The major research themes in our lab include near-infrared (NIR) emitting lanthanide materials for medical and optical applications, photoredox catalysts for efficient chemical conversion, and broadband light-harvesting materials for cost-effective solar energy utilization.
Certain lanthanide ions, such as ytterbium (III) with emission at 980 nm, are good candidates for sensitive detection of tumor markers. Over the last two decades, some elegant NIR emitting lanthanide complexes with different sensitizers have been studied; however, low emission efficiency and the choice of the UV or near UV light as excitation source are still problematic regarding their applications. The goal of our research is to use a molecular engineering approach to develop novel lanthanide complexes that can be sensitized effectively under the excitation of red light. Specifically, we are using porphyrin and BODIPY dyes as building blocks to make stable and functionalized lanthanide complexes. As demonstrated in the following graph, attaching iodinated BODIPY moieties to a phenanthroline ligand and expanding π-conjugation of porphyrin have great potential to address the aforementioned problems.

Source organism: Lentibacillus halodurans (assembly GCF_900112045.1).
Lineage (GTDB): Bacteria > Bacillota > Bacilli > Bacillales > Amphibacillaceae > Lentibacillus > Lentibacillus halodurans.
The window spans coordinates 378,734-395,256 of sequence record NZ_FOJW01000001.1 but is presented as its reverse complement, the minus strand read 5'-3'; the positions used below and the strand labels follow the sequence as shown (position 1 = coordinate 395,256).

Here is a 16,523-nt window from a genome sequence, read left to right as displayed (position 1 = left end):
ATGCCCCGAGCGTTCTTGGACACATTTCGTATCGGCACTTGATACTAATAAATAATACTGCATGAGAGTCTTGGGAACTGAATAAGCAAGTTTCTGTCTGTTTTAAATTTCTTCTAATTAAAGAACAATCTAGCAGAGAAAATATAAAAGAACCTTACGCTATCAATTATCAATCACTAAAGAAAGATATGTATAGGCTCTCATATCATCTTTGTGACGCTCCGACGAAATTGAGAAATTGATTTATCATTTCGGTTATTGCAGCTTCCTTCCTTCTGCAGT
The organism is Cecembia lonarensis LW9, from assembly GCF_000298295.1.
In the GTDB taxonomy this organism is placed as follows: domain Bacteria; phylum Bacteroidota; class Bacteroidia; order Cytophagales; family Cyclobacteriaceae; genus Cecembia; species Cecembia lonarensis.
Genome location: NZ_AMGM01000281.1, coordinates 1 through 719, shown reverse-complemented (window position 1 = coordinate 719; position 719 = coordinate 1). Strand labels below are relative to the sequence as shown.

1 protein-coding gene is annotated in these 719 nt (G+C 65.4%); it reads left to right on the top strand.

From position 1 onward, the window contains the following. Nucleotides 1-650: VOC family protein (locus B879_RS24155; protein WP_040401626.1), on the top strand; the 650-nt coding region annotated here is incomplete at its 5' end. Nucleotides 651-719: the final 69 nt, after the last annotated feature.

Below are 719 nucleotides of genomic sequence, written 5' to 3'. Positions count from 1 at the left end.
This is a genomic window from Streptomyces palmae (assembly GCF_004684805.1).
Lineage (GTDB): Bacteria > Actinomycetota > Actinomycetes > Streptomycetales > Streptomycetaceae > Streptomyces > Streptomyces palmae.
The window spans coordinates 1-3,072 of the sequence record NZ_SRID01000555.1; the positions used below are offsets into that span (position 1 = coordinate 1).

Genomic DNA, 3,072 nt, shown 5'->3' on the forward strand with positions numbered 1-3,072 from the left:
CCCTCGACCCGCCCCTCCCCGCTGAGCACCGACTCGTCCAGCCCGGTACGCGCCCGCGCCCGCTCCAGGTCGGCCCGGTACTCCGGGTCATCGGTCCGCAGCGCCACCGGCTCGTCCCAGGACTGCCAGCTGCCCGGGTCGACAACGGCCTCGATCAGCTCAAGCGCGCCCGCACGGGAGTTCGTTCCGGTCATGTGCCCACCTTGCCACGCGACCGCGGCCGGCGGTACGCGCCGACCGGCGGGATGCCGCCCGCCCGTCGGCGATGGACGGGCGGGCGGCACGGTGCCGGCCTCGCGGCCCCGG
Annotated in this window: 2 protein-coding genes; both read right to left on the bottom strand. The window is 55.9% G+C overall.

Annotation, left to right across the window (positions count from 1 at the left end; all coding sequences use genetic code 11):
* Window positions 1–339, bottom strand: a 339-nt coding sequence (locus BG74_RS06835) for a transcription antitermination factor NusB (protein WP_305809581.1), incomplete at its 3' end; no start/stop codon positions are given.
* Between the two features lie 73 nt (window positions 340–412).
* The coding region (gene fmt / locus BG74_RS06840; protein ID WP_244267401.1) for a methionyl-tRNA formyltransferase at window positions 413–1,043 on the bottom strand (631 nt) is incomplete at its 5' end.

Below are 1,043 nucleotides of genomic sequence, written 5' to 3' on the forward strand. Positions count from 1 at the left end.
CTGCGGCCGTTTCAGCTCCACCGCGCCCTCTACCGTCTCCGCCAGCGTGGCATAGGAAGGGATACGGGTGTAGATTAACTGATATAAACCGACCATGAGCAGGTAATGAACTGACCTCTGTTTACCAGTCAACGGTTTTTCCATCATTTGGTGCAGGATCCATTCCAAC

Photoredox catalysts are often ruthenium and iridium complexes. A physical combination of them with a conventional catalyst such as palladium (II), nickel (II), or copper (II) can promote a variety of chemical conversions including C-C cross-coupling, C-N cross-coupling, and C-H arylation reactions. Depending upon the photocatalysts and conventional catalysts, the reactions can proceed through a single electron transfer mechanism (SET), an energy transfer process (EnT), or a radical mechanism. We are very interested in developing "two-in-one" catalysts, in which organic chromophores are integrated into a conventional catalyst to realize the intramolecular SET or EnT process as shown in the following figure. We found that the BODIPY-functionalized palladium (II) complex catalyzed Sonogashira C-C cross-coupling reactions efficiently.
Sunlight is abundant and renewable. It can be converted to other energy storage forms such as electricity or can be used to assist the conversion of carbon dioxide to other value-added products and splitting of water to hydrogen and oxygen. Two challenges are narrow solar spectral coverage of light absorbers and weak adsorption of dyes on electrodes. For example, dye molecules must remain on the surface of Pt-decorated TiO2 nanoparticles during the solar water splitting. We found that 8-hydroxyquinoline is an excellent anchoring group in dye-sensitized solar cells as shown in the following graph. The goal of this research is to construct stable and efficient electrodes using well-designed broadband light absorbers for solar water splitting.
If you are interested in pursuing the aforementioned research in our group and would like to make your contribution to the field, please free to send an email to Dr. He for details. We are accepting self-motivated undergraduate and graduate researchers!